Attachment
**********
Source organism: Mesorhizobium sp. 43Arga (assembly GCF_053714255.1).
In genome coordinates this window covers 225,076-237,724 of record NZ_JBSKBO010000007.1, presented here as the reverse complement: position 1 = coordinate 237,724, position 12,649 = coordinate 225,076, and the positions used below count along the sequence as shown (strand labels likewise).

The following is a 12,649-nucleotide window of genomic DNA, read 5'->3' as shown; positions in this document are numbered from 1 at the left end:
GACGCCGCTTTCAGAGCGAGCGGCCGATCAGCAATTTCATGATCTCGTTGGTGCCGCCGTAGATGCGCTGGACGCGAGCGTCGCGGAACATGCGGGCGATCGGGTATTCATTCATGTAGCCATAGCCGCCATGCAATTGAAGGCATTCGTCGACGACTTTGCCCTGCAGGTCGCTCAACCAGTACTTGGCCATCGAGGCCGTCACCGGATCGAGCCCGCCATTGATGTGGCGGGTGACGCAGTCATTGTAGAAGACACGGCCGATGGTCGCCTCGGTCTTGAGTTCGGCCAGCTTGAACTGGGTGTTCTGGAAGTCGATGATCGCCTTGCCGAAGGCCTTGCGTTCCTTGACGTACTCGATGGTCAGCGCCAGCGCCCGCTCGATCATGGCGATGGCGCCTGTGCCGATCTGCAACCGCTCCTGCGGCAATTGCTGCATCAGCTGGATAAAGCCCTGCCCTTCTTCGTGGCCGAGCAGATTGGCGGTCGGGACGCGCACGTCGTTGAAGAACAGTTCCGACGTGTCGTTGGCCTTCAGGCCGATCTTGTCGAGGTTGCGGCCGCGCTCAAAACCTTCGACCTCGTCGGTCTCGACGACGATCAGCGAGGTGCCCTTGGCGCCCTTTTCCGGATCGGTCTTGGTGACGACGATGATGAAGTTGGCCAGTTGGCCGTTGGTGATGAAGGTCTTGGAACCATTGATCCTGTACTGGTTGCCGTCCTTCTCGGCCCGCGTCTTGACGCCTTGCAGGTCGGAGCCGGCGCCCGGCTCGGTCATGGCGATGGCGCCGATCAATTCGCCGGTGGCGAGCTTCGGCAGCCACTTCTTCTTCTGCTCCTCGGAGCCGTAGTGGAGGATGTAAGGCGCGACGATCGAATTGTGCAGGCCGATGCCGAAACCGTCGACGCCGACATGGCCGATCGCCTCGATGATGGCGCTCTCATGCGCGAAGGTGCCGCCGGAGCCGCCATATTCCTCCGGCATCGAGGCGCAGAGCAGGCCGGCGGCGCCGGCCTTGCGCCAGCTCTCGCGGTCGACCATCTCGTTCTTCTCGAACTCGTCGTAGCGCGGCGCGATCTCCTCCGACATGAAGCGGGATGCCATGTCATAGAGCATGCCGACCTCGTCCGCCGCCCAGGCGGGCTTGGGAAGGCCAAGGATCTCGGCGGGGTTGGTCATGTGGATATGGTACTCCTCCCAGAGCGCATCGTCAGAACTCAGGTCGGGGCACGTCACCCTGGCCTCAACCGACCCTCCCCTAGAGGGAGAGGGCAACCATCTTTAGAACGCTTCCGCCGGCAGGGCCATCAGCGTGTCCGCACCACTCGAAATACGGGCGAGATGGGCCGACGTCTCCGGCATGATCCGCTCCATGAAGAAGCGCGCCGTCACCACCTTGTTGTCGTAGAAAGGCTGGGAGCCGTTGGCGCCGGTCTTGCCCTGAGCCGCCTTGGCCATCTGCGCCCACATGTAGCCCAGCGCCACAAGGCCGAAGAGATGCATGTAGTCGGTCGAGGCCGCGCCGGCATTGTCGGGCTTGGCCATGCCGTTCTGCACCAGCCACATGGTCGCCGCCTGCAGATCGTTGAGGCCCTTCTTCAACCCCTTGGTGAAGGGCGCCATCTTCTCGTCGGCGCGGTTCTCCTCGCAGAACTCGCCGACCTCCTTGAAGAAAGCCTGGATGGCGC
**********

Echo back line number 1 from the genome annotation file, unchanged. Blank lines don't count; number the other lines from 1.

Source organism: Mesorhizobium sp. 43Arga (assembly GCF_053714255.1).